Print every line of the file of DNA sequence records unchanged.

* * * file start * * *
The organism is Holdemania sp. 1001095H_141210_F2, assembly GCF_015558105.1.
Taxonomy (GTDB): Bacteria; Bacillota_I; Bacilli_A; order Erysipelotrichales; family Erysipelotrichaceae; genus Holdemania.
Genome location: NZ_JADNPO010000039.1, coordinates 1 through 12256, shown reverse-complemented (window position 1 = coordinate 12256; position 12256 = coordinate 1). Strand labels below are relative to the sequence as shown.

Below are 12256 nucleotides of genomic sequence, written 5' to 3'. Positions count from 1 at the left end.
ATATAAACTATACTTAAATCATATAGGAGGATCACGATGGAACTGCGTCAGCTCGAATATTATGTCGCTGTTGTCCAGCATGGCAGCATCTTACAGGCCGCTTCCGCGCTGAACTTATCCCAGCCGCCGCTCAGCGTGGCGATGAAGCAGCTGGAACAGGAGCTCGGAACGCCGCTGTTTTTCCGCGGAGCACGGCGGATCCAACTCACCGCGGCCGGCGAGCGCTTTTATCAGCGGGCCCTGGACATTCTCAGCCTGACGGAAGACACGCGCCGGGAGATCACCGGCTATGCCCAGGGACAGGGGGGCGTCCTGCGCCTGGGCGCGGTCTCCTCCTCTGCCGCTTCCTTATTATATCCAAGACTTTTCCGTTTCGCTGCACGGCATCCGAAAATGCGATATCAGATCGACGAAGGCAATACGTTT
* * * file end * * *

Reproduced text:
The organism is Holdemania sp. 1001095H_141210_F2, assembly GCF_015558105.1.
Taxonomy (GTDB): Bacteria; Bacillota_I; Bacilli_A; order Erysipelotrichales; family Erysipelotrichaceae; genus Holdemania.
Genome location: NZ_JADNPO010000039.1, coordinates 1 through 12256, shown reverse-complemented (window position 1 = coordinate 12256; position 12256 = coordinate 1). Strand labels below are relative to the sequence as shown.

Below are 12256 nucleotides of genomic sequence, written 5' to 3'. Positions count from 1 at the left end.
ATATAAACTATACTTAAATCATATAGGAGGATCACGATGGAACTGCGTCAGCTCGAATATTATGTCGCTGTTGTCCAGCATGGCAGCATCTTACAGGCCGCTTCCGCGCTGAACTTATCCCAGCCGCCGCTCAGCGTGGCGATGAAGCAGCTGGAACAGGAGCTCGGAACGCCGCTGTTTTTCCGCGGAGCACGGCGGATCCAACTCACCGCGGCCGGCGAGCGCTTTTATCAGCGGGCCCTGGACATTCTCAGCCTGACGGAAGACACGCGCCGGGAGATCACCGGCTATGCCCAGGGACAGGGGGGCGTCCTGCGCCTGGGCGCGGTCTCCTCCTCTGCCGCTTCCTTATTATATCCAAGACTTTTCCGTTTCGCTGCACGGCATCCGAAAATGCGATATCAGATCGACGAAGGCAATACGTTT